The best technology is one that responds to your desires before you even know what those desires are. Android 7.1 Nougat has just such a feature, informally called "Panic Behavior" or "Panic Detection."
This well-hidden function lets users evade screen-seizing malicious or annoying apps by doing what comes naturally: pressing the back button like there’s no tomorrow. If a user hits the back button four times in rapid succession, he or she will be taken back to the home screen, from which the appropriate steps can be taken to remove the offending app. The catch is that not all phones running Nougat may have it enabled.
This information comes courtesy of XDA Developers, a community of Android programmers who are often the first to find Android's hidden features. XDA's Mishaal Rahman took a deep dive into the panic-detection mode in order to explain both its benefits and limitations.
Rahman examined the "config.xml" file in Android 7.1 Nougat and found a variable known as "config_backPanicBehavior." When active (as it was by default on the Google Pixel phone we tried), it measures how quickly and frequently users press the back button. If they hit it four times with less than 300 milliseconds between each press, the phone assumes they're trying desperately to get away from an unwanted screen. The protocol bypasses whatever is active and sends the user back to the home screen.
The benefits of panic detection are obvious, particularly for users who are dealing with never-ending streams of adware, or forms of ransomware that lock a screen and demand payment. (The feature probably won't help with encrypting ransomware, which locks up files.)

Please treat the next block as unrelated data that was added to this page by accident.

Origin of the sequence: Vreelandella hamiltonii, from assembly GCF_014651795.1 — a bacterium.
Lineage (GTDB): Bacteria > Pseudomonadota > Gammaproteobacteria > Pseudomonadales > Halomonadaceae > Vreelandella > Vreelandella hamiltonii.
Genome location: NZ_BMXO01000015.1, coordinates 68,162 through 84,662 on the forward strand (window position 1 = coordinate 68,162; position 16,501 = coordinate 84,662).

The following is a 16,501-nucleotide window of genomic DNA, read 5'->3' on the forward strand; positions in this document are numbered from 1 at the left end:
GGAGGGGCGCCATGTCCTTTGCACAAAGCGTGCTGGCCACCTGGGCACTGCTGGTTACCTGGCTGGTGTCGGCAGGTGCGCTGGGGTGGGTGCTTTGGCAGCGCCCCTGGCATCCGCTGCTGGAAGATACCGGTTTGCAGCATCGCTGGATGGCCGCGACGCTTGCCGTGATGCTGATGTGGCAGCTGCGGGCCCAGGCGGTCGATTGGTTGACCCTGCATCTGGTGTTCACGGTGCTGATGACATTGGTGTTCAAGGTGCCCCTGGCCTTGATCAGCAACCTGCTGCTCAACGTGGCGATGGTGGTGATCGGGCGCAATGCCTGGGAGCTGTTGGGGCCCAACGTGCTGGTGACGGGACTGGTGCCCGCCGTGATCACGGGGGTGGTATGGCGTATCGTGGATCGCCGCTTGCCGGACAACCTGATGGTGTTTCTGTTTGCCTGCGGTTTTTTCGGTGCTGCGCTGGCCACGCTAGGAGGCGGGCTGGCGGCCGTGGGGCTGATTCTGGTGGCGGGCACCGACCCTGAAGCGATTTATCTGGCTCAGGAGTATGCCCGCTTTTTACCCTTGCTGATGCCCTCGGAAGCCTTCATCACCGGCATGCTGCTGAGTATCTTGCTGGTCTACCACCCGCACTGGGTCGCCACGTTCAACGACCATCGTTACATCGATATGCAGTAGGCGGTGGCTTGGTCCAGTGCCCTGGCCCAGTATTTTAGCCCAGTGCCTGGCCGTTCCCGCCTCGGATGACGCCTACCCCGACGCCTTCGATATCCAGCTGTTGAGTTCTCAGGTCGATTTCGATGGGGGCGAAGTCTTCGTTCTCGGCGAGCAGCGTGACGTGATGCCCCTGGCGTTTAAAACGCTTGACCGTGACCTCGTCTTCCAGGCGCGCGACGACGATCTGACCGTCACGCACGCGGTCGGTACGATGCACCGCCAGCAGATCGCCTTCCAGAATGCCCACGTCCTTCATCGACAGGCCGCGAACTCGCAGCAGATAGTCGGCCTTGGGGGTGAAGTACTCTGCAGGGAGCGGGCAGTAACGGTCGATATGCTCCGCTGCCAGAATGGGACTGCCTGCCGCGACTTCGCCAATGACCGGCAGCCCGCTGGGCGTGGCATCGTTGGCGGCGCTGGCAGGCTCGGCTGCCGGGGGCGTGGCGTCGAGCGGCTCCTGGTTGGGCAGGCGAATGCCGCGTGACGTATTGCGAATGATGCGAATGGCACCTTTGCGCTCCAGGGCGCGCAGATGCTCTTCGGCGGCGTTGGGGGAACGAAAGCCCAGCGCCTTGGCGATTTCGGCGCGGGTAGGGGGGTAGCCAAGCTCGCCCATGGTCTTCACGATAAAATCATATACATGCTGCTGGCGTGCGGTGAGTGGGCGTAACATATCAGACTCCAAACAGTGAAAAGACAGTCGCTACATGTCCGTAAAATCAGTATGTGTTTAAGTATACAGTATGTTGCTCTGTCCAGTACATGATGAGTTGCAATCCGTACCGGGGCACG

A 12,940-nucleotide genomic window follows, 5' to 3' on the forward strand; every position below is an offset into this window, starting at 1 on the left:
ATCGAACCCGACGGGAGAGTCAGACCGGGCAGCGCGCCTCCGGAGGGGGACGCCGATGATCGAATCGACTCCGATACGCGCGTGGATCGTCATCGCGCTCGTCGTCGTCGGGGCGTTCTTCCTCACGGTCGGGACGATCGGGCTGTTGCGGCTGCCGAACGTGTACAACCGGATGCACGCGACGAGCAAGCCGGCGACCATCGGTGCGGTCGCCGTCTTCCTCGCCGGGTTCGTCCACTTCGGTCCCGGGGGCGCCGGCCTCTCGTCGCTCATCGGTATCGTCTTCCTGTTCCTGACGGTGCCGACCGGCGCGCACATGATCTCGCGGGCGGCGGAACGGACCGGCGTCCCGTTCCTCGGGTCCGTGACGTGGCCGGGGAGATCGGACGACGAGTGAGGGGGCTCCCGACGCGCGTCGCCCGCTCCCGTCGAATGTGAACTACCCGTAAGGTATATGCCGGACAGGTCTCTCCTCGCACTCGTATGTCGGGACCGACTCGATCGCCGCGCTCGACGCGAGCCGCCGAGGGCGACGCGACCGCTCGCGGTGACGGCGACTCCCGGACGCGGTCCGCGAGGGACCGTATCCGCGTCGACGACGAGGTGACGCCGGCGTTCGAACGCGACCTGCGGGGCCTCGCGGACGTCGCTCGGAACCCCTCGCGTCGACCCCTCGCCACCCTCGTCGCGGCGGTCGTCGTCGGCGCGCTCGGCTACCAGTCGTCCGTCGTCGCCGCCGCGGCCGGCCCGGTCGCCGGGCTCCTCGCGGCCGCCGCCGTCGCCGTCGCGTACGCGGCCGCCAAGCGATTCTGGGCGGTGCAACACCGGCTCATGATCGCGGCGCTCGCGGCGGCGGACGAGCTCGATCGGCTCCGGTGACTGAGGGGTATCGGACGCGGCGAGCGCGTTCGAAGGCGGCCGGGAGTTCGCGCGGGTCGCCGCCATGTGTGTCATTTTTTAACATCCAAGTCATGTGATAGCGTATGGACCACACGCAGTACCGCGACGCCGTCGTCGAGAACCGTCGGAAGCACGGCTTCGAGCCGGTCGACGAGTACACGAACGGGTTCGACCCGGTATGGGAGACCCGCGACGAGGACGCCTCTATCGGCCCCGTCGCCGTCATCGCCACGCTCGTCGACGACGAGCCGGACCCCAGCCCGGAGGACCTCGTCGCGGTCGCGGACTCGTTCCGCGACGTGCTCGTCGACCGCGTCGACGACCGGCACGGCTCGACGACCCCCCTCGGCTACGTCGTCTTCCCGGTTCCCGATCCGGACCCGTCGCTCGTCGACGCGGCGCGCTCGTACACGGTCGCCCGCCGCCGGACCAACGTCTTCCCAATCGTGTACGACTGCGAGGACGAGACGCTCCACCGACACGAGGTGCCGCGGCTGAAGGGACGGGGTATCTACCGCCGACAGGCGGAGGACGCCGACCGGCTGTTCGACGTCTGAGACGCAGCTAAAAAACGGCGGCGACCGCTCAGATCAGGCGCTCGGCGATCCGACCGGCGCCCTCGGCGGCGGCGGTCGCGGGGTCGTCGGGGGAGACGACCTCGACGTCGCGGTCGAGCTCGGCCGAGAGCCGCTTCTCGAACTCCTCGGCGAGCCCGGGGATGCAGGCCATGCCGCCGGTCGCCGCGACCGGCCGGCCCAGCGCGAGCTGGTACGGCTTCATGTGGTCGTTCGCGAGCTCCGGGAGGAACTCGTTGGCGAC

In either case, using the panic-detection mode could bring a user right back to the home menu, from which uninstalling the offending program — or backing up data and factory-resetting the phone — would be possible.
On the other hand, there may be a slight problem with panic detection: It's not necessarily something that users can activate themselves. If you have a Google Pixel, Nexus 5X or Nexus 6P phone, you're probably golden.
But if you have an Android 7.1 phone from another manufacturer, it's at the manufacturer's discretion whether or not the feature is active. (You could also root the device, but that opens you up to more security risks than a panic button alone would solve.)
Now that the information about panic detection is out in the wild, malefactors could theoretically figure out a way to program around it. However, developing adware or malware is one thing; developing adware or malware that overrides default variables in a phone's configuration is exponentially more difficult. If you have an Android 7.1 device and encounter screen-stealing software, at least you now know how to bypass it.